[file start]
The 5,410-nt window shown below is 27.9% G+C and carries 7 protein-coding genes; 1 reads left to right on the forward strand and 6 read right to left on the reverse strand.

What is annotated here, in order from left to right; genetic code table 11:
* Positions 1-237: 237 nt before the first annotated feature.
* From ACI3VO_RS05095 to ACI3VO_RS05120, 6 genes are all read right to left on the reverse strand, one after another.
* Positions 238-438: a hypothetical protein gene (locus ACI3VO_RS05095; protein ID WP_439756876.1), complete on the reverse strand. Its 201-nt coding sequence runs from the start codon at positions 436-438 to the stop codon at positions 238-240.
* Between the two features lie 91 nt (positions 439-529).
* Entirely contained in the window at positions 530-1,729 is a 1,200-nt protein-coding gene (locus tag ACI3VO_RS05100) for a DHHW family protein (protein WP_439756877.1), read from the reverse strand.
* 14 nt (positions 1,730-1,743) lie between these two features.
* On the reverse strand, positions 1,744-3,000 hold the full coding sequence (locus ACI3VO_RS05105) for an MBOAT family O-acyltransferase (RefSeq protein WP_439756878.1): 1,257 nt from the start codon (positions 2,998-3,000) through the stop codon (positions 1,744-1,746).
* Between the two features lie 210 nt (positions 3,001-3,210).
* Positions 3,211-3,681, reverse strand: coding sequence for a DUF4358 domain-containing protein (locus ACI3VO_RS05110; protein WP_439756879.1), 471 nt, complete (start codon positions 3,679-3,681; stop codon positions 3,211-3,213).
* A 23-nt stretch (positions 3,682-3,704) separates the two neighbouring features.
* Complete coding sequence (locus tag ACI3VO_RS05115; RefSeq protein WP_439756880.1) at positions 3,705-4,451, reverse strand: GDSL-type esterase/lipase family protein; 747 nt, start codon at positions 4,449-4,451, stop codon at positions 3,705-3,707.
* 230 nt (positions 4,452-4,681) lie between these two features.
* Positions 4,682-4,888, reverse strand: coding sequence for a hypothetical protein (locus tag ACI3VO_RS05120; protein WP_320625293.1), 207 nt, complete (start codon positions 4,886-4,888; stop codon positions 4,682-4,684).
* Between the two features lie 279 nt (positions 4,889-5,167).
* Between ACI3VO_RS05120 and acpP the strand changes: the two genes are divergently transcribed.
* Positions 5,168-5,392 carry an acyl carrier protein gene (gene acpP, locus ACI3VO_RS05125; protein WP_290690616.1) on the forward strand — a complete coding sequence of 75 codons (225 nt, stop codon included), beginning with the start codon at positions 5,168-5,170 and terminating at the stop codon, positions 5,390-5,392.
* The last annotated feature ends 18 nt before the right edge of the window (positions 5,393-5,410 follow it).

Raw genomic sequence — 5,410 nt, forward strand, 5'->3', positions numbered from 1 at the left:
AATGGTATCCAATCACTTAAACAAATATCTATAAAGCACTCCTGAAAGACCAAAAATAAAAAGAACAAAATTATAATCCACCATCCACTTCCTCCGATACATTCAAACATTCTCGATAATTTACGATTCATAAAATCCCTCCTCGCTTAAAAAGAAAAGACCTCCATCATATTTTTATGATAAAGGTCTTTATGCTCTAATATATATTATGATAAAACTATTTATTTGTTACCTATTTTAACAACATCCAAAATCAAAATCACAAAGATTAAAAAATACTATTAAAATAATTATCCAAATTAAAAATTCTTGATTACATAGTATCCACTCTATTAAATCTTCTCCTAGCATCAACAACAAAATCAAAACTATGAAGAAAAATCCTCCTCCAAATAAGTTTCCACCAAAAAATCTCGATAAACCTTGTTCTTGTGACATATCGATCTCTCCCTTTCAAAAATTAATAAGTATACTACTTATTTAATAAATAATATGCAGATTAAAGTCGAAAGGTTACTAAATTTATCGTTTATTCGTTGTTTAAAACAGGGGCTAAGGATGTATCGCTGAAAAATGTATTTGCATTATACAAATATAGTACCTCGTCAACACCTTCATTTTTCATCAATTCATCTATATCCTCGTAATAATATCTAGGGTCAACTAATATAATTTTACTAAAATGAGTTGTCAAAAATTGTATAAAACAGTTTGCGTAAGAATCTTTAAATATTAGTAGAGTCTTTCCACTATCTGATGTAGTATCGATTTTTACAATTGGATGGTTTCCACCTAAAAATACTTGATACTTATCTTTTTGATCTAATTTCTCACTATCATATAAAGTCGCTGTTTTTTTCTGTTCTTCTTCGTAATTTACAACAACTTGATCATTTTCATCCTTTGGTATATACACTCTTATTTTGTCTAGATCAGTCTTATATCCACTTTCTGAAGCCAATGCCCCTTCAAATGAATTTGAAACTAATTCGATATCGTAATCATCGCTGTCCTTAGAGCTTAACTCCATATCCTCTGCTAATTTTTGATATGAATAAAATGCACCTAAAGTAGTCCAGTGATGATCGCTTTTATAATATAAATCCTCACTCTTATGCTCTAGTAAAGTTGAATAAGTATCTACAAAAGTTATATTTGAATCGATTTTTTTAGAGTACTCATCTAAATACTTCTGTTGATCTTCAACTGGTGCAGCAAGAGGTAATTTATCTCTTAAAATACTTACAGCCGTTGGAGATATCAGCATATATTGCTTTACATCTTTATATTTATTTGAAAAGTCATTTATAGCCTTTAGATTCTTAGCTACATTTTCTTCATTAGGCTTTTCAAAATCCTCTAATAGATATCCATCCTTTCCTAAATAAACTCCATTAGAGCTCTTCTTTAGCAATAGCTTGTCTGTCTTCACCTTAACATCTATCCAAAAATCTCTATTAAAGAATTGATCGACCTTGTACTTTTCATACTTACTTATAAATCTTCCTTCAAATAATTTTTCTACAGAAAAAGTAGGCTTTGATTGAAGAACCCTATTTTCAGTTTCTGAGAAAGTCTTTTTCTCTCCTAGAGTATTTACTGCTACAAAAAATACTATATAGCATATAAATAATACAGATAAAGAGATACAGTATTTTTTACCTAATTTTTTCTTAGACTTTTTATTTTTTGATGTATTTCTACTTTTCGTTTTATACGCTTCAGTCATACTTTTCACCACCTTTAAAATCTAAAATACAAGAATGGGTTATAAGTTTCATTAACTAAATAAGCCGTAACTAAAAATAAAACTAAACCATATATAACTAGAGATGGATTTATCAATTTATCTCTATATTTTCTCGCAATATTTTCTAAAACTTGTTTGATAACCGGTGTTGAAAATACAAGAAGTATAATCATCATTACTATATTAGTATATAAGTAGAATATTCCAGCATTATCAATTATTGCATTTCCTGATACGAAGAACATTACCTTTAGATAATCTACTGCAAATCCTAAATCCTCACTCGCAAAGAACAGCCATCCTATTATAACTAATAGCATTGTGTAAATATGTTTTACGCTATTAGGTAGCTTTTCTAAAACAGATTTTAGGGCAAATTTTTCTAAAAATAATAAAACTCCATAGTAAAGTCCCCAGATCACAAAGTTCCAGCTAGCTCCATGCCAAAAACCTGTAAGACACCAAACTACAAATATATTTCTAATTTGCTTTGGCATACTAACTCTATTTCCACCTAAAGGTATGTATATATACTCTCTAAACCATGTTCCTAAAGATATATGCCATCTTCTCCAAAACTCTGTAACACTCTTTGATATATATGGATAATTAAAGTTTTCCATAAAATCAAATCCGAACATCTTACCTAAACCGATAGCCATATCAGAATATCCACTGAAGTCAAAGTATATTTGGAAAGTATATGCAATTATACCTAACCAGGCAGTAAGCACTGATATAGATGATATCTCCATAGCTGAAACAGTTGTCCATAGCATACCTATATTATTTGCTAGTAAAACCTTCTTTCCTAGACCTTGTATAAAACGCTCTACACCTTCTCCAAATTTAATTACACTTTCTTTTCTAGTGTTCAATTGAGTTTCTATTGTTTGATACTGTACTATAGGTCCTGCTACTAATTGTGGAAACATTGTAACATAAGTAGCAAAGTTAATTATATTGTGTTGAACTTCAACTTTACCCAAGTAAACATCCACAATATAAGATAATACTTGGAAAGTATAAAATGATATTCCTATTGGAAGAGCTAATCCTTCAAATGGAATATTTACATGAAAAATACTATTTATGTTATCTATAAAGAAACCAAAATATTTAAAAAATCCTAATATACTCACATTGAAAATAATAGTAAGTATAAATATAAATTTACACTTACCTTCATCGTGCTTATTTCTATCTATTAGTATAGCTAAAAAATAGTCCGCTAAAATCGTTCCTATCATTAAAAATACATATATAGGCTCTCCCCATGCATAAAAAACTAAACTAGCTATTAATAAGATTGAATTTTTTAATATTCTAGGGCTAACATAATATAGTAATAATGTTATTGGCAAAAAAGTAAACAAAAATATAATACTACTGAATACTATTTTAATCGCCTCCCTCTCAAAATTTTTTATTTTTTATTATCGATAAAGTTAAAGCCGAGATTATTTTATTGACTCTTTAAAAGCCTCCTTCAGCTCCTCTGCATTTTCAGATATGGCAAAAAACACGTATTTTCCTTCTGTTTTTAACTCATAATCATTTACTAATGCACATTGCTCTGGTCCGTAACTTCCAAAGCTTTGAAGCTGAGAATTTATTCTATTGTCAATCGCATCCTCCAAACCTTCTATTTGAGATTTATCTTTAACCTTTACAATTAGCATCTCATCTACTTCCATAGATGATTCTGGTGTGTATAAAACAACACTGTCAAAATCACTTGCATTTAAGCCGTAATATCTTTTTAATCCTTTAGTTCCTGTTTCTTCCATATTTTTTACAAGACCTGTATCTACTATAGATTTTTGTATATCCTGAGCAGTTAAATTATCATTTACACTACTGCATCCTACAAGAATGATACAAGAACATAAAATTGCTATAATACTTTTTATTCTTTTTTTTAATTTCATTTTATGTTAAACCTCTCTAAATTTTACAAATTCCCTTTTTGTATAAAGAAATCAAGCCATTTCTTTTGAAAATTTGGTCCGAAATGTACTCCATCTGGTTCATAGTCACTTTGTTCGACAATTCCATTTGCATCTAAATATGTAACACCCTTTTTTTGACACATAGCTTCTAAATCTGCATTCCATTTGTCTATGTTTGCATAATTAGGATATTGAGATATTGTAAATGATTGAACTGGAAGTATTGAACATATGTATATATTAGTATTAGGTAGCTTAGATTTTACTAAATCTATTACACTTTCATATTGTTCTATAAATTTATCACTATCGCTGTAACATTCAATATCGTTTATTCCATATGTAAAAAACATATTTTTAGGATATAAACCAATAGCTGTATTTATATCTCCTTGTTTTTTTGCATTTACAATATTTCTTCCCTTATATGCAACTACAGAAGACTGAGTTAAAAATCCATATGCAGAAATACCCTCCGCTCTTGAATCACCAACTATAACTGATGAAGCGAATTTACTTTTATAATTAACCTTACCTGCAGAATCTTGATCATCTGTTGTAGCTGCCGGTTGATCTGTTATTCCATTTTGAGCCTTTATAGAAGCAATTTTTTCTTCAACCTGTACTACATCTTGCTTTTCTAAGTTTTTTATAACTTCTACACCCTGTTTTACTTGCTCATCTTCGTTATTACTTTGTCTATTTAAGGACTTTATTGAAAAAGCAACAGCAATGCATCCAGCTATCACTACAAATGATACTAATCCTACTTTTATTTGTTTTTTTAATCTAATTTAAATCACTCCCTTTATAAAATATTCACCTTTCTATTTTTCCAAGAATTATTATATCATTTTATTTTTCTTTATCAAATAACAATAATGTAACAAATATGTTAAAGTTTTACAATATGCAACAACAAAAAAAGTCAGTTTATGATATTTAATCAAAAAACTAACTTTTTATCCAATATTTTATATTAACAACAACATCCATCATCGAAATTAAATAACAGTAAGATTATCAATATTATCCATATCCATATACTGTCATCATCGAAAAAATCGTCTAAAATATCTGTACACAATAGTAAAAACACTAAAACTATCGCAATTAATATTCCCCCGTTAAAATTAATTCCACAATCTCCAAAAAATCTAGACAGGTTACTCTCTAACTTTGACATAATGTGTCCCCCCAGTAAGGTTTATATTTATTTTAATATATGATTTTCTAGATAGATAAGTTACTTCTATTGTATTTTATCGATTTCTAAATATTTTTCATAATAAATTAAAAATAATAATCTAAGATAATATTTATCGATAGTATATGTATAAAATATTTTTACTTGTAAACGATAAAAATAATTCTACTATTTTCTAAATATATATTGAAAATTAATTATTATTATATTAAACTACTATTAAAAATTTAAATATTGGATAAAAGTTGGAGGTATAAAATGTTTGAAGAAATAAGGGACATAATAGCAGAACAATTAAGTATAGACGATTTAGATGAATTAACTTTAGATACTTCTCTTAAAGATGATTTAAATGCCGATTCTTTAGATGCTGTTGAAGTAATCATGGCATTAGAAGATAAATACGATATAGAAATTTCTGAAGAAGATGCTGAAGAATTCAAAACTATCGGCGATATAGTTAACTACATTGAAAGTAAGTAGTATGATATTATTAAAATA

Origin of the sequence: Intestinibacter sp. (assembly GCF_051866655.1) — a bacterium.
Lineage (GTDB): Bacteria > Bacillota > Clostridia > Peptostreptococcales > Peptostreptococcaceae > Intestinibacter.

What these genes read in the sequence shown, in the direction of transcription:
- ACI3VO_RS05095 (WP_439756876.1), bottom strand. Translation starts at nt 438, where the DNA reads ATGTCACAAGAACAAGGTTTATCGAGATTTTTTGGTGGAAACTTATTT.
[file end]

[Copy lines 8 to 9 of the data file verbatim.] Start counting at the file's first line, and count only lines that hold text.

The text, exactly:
* 14 nt (positions 1,730-1,743) lie between these two features.
* On the reverse strand, positions 1,744-3,000 hold the full coding sequence (locus ACI3VO_RS05105) for an MBOAT family O-acyltransferase (RefSeq protein WP_439756878.1): 1,257 nt from the start codon (positions 2,998-3,000) through the stop codon (positions 1,744-1,746).